A McKesson Corporation employee packs a box of Johnson & Johnson Covid-19 vaccines for shipment to Shepherdsville, Kentucky March 1. Timothy D. Easley / Pool / Getty Images
The first Covid-19 single-dose vaccine was approved for use in the U.S. after advisers from the Centers for Disease Control and Prevention Unanimously decided to recommend the Johnson & Johnson shot for Americans 18 and older.
Distribution of the vaccine began on Sunday evening, immediately after CDC Director Dr. Rochelle Walensky had officially stamped the approval.
The Johnson & Johnson vaccine is a little different from the two already used in the US. Most importantly, it only takes one dose and is easier to use as it can be stored for up to three months at simple refrigerator temperatures. This makes it much easier to introduce compared to the Moderna and Pfizer vaccines.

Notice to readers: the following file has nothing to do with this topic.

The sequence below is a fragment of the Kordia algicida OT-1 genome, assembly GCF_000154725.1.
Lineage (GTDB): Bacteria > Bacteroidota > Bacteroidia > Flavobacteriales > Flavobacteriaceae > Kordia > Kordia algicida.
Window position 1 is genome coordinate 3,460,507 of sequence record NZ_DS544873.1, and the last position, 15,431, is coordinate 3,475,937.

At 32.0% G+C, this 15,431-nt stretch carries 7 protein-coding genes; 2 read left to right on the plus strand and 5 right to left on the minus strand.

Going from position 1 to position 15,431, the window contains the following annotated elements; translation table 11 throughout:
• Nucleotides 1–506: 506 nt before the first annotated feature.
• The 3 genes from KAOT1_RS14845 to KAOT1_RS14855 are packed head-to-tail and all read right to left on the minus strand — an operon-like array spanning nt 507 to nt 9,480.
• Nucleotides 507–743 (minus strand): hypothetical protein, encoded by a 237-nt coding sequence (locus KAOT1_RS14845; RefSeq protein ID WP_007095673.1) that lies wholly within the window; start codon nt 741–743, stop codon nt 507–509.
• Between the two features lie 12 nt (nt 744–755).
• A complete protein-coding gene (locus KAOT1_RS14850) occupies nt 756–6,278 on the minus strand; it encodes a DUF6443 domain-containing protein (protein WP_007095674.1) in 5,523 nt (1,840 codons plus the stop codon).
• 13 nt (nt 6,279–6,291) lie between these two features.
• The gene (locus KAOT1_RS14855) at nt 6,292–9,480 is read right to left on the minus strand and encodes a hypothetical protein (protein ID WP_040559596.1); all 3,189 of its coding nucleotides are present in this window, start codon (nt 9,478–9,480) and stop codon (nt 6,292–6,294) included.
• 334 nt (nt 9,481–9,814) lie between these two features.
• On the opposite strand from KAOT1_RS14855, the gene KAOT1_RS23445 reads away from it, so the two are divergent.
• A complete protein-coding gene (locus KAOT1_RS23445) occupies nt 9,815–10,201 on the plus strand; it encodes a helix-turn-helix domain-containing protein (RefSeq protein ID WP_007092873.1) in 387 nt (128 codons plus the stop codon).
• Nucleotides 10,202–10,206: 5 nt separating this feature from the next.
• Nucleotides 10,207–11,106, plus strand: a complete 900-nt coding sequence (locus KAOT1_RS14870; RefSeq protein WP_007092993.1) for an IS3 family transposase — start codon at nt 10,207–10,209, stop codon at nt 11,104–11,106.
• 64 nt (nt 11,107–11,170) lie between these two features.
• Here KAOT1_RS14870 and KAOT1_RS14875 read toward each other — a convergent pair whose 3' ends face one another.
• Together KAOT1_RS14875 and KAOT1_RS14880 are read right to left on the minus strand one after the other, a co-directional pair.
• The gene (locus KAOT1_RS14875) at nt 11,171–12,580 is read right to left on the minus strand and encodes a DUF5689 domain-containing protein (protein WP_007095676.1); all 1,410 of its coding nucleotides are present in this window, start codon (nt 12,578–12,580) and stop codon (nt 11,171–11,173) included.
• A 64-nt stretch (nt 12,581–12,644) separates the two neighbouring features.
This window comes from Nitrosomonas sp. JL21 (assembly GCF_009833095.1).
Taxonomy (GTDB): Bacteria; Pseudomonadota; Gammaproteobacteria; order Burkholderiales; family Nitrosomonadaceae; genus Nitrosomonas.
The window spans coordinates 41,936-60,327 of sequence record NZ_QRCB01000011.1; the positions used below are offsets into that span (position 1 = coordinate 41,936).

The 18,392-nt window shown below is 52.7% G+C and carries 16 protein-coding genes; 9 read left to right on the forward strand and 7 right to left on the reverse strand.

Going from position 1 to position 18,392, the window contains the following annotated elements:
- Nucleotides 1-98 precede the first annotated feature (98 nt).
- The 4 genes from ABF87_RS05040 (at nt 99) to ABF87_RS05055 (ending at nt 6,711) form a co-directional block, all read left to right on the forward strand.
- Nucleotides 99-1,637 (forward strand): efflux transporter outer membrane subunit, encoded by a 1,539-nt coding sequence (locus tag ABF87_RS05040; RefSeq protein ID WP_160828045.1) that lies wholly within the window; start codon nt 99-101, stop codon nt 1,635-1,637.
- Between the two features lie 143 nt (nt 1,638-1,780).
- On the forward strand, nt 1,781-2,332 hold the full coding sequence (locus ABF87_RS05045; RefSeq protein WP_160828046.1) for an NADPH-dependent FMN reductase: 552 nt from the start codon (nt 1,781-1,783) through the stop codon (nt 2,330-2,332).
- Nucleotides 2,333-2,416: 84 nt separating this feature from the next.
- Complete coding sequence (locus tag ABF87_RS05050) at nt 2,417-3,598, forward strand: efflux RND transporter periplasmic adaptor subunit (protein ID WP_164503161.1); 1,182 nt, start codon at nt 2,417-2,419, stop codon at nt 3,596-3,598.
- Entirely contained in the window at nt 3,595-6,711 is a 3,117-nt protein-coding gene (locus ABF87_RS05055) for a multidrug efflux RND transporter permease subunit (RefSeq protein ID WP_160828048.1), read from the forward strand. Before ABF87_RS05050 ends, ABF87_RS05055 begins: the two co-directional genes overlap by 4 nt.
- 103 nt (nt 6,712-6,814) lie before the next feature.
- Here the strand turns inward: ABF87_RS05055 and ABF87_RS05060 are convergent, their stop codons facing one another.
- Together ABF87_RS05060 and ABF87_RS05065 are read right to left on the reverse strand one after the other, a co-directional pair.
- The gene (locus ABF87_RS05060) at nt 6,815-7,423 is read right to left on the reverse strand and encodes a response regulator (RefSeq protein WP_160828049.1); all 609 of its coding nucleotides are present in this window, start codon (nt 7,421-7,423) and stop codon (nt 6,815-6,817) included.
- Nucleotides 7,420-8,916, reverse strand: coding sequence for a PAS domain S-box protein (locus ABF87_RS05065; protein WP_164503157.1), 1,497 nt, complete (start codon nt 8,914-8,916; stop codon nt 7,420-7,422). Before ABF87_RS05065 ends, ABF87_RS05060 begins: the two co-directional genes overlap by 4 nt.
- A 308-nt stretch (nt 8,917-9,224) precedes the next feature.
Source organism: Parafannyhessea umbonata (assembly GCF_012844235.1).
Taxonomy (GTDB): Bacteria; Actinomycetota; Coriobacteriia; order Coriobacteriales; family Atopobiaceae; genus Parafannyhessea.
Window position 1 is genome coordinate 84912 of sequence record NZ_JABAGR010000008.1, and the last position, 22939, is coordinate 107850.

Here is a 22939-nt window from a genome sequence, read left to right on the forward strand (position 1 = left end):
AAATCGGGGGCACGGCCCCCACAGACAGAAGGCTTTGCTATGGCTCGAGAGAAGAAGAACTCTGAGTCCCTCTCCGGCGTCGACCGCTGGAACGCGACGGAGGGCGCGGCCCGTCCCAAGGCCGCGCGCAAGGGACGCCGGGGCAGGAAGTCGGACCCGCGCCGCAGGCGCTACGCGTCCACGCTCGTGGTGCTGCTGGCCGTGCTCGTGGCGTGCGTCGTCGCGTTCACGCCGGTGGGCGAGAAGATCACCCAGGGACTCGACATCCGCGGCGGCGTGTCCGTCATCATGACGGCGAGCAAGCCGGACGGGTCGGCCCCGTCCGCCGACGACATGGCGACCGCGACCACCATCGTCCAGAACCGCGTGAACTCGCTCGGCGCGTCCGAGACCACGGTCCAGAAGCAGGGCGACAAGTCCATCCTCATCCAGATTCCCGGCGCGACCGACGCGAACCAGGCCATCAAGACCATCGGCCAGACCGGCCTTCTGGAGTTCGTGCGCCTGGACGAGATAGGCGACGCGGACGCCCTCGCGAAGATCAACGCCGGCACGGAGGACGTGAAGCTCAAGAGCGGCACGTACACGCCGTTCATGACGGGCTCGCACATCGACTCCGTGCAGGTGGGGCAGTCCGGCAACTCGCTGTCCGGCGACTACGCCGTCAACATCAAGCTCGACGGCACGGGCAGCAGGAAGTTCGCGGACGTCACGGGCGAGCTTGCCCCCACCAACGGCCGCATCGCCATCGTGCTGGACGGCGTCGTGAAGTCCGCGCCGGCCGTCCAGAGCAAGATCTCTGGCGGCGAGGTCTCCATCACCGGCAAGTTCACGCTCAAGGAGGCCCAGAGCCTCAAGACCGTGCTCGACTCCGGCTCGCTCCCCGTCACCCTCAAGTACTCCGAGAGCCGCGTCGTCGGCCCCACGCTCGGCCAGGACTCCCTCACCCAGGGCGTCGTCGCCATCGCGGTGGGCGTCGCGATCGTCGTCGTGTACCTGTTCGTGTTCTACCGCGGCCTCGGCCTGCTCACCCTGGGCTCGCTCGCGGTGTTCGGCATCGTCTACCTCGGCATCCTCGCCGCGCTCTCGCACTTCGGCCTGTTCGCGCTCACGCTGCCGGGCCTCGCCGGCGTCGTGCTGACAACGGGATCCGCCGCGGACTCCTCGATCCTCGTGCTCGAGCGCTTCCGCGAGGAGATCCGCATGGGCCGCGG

The technology is different too. Moderna and Pfizer vaccines use a brand new technology called messenger RNA, or mRNA. They deliver genetic material directly into cells, which then follow genetic instructions to make tiny pieces that look like part of the coronavirus.
These tiny proteins stimulate an immune response, creating antibodies and immune cells that “remember” what they look like and are ready to respond quickly in the event of a new attack.
The Johnson & Johnson vaccine uses viral vector technology. A cold virus called adenovirus 26 is genetically engineered so that it can infect cells but does not replicate there. It cannot spread in the body and does not give people a cold. Like Pfizer and Moderna vaccines, it provides genetic instructions.
The Johnson & Johnson vaccine has shown 72% effectiveness in the US and provides 86% protection against severe forms of the disease in the country. The rate of effectiveness of Moderna and Pfizer in clinical trials ranged from 94% to 95%.
A version of this story appeared in the March 1 issue of CNN’s Coronavirus: Fact vs. Fiction newsletter. Sign up here to get the top headlines every day of the week.